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Background of person is: first year Phd student, no publications, no research grants, but I have received a fellowship for my first semester that paid my stipend and tuition, so should I list the total amount with stipend and tuition?

Also during my MS I was hired as an RA and received stipend+tuition? Can I list that as a total amount per year, or total amount for the two years, or should I separate the different amounts (tuition/stipend). Isn't this a fellowship/scholarship/grant of some sort since rarely do master students get this kind of RAship?

edit: while RA's are common in the US and the fact that they pay stipend/tuition is well known, in other countries people might think that if I list it only as a job they might not realize it also paid my tuition, which for foreign students in the US can be quite high. I want to convey the importance of this achievement and monetary importance to a crowd outside the USA.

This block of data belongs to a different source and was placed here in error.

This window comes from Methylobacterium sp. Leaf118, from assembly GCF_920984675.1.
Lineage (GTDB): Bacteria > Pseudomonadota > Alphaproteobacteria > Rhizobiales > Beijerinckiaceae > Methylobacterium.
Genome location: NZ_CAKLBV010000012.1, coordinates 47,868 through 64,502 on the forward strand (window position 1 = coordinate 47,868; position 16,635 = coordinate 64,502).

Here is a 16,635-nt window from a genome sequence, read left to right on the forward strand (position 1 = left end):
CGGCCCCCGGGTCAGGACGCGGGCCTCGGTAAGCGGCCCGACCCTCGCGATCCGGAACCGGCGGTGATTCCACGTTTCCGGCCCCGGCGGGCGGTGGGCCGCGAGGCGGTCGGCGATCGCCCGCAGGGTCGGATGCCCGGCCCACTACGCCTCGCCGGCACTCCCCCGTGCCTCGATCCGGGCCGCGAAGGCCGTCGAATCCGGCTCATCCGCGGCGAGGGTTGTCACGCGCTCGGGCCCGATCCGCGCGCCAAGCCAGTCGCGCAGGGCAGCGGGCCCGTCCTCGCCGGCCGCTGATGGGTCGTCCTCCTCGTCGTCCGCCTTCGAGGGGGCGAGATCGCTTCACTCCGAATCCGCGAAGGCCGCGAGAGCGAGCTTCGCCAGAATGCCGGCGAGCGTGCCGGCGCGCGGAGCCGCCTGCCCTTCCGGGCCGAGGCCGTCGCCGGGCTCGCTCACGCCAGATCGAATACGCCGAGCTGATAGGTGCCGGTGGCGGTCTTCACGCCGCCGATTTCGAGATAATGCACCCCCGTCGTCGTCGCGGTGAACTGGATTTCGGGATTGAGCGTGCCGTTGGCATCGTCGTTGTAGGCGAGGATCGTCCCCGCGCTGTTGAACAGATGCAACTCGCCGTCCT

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    No. Standard assistantships are not "awards." (If it's a "merit award" assistantship of some kind, that's a different matter!) – aeismail Sep 4 '14 at 22:19
  • list your fellowships under honors and awards and your research assistantship under work/job experience or positions. – Enthusiastic Engineer Sep 5 '14 at 9:03
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Although merit is certainly a factor in the hiring of research assistants, most people don't consider assistantships as "grants or awards". They are jobs. List them under "Positions Held" or "Academic Appointments" or the equivalent heading on your CV. Do not list your salary or the amount of your stipend - that's not anybody's business except you and your department.